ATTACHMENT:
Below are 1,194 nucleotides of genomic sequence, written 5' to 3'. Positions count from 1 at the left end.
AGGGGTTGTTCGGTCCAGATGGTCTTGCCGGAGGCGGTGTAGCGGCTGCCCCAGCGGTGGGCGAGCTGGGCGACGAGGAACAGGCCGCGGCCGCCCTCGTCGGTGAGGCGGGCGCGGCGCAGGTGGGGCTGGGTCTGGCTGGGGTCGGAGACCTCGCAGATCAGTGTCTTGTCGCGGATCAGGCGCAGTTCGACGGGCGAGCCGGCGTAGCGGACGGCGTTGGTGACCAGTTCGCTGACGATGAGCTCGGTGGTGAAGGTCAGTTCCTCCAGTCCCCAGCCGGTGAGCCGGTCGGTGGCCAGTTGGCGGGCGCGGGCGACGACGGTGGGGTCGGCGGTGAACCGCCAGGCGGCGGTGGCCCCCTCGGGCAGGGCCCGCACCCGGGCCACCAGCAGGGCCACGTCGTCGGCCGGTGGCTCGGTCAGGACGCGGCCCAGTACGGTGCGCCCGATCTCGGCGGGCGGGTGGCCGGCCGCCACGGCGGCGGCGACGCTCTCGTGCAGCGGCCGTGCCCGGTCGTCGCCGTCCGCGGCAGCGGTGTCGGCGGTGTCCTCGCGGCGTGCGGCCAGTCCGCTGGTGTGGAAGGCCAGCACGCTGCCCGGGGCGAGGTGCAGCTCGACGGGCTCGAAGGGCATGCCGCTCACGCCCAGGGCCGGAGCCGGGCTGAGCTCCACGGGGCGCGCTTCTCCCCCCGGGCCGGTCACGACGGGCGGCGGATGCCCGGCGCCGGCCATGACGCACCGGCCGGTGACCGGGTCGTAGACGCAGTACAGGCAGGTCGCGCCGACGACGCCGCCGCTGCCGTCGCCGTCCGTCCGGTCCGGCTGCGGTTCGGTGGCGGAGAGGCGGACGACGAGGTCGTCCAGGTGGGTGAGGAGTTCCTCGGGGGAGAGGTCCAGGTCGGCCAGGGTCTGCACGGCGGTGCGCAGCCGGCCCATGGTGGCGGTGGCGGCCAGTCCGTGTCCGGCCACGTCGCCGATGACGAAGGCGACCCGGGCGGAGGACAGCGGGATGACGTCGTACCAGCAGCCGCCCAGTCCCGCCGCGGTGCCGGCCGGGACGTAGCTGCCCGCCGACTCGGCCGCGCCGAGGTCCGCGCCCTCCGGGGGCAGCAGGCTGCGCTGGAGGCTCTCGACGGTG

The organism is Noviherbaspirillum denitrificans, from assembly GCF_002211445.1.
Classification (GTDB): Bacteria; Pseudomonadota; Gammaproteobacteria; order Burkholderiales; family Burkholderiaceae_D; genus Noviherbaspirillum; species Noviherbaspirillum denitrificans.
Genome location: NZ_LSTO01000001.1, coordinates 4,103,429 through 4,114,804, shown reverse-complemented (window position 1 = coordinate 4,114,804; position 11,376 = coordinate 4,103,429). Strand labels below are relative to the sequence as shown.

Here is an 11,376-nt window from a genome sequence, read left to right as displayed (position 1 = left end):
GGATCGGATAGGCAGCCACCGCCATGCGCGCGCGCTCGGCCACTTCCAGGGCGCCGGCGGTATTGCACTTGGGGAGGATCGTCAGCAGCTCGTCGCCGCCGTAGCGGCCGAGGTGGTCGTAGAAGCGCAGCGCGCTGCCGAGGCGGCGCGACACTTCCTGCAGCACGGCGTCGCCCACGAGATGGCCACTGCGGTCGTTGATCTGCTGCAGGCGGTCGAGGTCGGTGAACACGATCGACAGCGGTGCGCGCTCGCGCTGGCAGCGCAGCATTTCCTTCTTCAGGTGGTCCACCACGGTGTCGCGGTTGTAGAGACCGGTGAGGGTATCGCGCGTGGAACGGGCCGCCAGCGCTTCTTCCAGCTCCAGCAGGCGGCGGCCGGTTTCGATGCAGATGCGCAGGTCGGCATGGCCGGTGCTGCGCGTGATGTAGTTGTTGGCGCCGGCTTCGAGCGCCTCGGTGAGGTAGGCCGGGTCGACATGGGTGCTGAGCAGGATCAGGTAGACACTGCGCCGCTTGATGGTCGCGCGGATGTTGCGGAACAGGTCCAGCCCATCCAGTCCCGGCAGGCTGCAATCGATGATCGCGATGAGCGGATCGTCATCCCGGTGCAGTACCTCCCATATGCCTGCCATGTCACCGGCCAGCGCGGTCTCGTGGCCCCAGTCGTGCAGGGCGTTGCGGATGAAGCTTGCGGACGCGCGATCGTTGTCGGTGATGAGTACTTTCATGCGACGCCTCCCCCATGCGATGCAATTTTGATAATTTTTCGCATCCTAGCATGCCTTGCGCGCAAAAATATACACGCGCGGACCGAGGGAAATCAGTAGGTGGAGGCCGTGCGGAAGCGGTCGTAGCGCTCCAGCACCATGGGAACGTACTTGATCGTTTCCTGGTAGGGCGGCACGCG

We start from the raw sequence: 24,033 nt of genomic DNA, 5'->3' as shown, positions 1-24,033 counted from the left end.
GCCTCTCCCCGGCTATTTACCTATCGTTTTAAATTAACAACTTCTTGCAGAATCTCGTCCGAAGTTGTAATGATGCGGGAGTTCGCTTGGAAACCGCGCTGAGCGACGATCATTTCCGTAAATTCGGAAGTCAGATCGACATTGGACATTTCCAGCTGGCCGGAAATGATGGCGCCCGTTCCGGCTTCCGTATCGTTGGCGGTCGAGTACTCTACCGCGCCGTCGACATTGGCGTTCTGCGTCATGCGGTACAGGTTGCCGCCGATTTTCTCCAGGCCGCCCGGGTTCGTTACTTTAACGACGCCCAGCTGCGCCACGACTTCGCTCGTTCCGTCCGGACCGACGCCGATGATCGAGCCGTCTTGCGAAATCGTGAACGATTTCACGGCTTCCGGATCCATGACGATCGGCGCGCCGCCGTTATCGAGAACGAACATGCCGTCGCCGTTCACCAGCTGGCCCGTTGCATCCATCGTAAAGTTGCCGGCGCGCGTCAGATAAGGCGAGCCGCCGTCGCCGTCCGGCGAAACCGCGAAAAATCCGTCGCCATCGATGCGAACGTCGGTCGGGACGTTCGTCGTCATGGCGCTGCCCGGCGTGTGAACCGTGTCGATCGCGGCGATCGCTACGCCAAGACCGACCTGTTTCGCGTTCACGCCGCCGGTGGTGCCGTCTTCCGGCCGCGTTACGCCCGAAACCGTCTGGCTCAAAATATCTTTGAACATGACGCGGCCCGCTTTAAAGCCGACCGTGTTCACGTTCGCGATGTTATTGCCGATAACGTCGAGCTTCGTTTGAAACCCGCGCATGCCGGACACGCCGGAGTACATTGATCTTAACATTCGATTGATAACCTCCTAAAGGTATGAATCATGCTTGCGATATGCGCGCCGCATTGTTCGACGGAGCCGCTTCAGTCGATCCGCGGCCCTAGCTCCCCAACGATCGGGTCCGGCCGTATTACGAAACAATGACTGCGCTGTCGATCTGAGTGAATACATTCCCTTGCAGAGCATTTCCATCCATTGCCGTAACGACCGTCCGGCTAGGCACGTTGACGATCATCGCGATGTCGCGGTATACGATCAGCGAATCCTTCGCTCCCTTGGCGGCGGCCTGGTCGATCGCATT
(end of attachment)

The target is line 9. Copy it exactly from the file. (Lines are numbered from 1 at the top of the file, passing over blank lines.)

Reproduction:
GCCTCTCCCCGGCTATTTACCTATCGTTTTAAATTAACAACTTCTTGCAGAATCTCGTCCGAAGTTGTAATGATGCGGGAGTTCGCTTGGAAACCGCGCTGAGCGACGATCATTTCCGTAAATTCGGAAGTCAGATCGACATTGGACATTTCCAGCTGGCCGGAAATGATGGCGCCCGTTCCGGCTTCCGTATCGTTGGCGGTCGAGTACTCTACCGCGCCGTCGACATTGGCGTTCTGCGTCATGCGGTACAGGTTGCCGCCGATTTTCTCCAGGCCGCCCGGGTTCGTTACTTTAACGACGCCCAGCTGCGCCACGACTTCGCTCGTTCCGTCCGGACCGACGCCGATGATCGAGCCGTCTTGCGAAATCGTGAACGATTTCACGGCTTCCGGATCCATGACGATCGGCGCGCCGCCGTTATCGAGAACGAACATGCCGTCGCCGTTCACCAGCTGGCCCGTTGCATCCATCGTAAAGTTGCCGGCGCGCGTCAGATAAGGCGAGCCGCCGTCGCCGTCCGGCGAAACCGCGAAAAATCCGTCGCCATCGATGCGAACGTCGGTCGGGACGTTCGTCGTCATGGCGCTGCCCGGCGTGTGAACCGTGTCGATCGCGGCGATCGCTACGCCAAGACCGACCTGTTTCGCGTTCACGCCGCCGGTGGTGCCGTCTTCCGGCCGCGTTACGCCCGAAACCGTCTGGCTCAAAATATCTTTGAACATGACGCGGCCCGCTTTAAAGCCGACCGTGTTCACGTTCGCGATGTTATTGCCGATAACGTCGAGCTTCGTTTGAAACCCGCGCATGCCGGACACGCCGGAGTACATTGATCTTAACATTCGATTGATAACCTCCTAAAGGTATGAATCATGCTTGCGATATGCGCGCCGCATTGTTCGACGGAGCCGCTTCAGTCGATCCGCGGCCCTAGCTCCCCAACGATCGGGTCCGGCCGTATTACGAAACAATGACTGCGCTGTCGATCTGAGTGAATACATTCCCTTGCAGAGCATTTCCATCCATTGCCGTAACGACCGTCCGGCTAGGCACGTTGACGATCATCGCGATGTCGCGGTATACGATCAGCGAATCCTTCGCTCCCTTGGCGGCGGCCTGGTCGATCGCATT